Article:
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Editorial: Time to consider legal regulations on DNA analyses

An appeal court implied a strong warning about the trustworthiness of DNA analyses that are carried out during criminal investigations when it overturned a lower court's conviction of a man for raping a woman in Kagoshima in 2012 and acquitted him.

    The Miyazaki branch of the Fukuoka High Court handed down the ruling after DNA analysis conducted during an appeal trial on traces of semen left in the woman's body proved that they were those of a person other than the defendant.

    The ruling even pointed to the possibility that police concealed the results of its DNA analysis and criticized prosecutors for performing their own DNA tests without notifying the court.

    DNA examination results can be conclusive evidence. If law enforcement authorities were to arbitrarily treat such analyses, it would be impossible to ensure fairness in criminal procedures. Police and the district public prosecutors' office that investigated the case should scrutinize the processes of their respective analyses.

    The prefectural police initially concluded that it was impossible to identify the DNA type because the amount of semen was too small. However, the DNA type in the sample was identified in analyses that were conducted during the appeal trial at the request of the defense counsel. It turned out that the prefectural police dumped all the DNA solution leftover after the force conducted its analyses and also discarded notes recording the results of the analyses.

    Noting that the prefectural police's handling of DNA tests was highly questionable, the appeal court even pointed to the possibility that the police force reported that it was impossible to identify the DNA type in the sample after finding that the DNA type detected in the sample did not match that of the accused.

    After the outcome of DNA analysis in favor of the defendant was announced, the prosecutors' office conducted another analysis and spent the precious leftover sample. The ruling also raised suspicions that prosecutors may have even intended to cover up the fact that they conducted their own DNA analysis if its outcome was disadvantageous to them.

    The ruling suggests that the court has a sense of distrust in law enforcers who tend to arbitrarily deal with DNA analyses.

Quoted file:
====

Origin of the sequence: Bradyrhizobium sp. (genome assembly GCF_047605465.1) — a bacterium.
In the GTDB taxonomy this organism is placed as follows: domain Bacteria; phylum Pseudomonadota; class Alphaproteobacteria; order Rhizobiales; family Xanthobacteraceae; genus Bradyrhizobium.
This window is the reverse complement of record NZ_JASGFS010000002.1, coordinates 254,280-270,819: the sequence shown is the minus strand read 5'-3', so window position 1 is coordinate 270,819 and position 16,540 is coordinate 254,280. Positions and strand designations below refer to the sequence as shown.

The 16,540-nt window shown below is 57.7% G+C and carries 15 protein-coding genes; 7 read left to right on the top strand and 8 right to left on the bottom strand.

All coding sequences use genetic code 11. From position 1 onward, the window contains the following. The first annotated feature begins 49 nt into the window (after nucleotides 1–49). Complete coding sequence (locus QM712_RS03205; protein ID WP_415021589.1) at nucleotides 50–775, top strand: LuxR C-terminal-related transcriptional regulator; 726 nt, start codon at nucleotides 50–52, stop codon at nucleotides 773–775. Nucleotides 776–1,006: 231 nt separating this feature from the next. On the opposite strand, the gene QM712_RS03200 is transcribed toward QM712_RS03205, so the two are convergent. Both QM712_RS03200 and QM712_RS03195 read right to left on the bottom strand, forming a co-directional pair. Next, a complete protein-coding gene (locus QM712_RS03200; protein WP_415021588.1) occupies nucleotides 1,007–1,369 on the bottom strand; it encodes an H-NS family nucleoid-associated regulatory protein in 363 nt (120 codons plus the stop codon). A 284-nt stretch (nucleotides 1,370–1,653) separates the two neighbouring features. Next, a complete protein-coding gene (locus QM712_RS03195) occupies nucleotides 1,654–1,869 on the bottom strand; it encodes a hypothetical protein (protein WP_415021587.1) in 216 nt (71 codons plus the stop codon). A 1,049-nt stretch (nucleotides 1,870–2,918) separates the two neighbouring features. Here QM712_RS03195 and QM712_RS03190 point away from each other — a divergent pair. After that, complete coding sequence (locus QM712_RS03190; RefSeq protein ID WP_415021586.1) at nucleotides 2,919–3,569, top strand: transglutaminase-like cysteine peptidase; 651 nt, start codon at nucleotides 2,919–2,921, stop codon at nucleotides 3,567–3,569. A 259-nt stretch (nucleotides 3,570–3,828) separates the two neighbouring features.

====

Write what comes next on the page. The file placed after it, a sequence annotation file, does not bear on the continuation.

The precision of DNA analyses has dramatically improved in recent years and the same type of DNA can be found in only one in every 4.7 trillion people. It is fresh in people's memory that the latest DNA analysis technology was instrumental in opening retrials of a man imprisoned in the Ashikaga murder case and another serving a life prison term over the killing of a female employee of Tokyo Electric Power Co. and acquitting them. The DNA records of more than 300,000 individuals have been registered in the National Police Agency's database.

    What is worrisome is that the management of DNA samples, such as collection and storage, is left entirely to the discretion of police. In the Ashikaga case, law enforcers came under fire for using up DNA samples and storing other samples in a sloppy way. The outcome of DNA tests can serve as conclusive proof, but also lead to irreparable consequences.

    Several members of a special subcommittee in the Justice Ministry's Legislative Council, which worked out a plan to reform the criminal justice system in 2014, pointed to the need to enact legislation that provides for specific methods of collecting and storing DNA samples, but the panel failed to hold in-depth debate on the issue.

    It is essential to involve third parties in DNA tests to make sure such examinations are conducted in an appropriate manner. The time is ripe for the government to invite experts to consider legal regulations on DNA analyses in criminal investigations.

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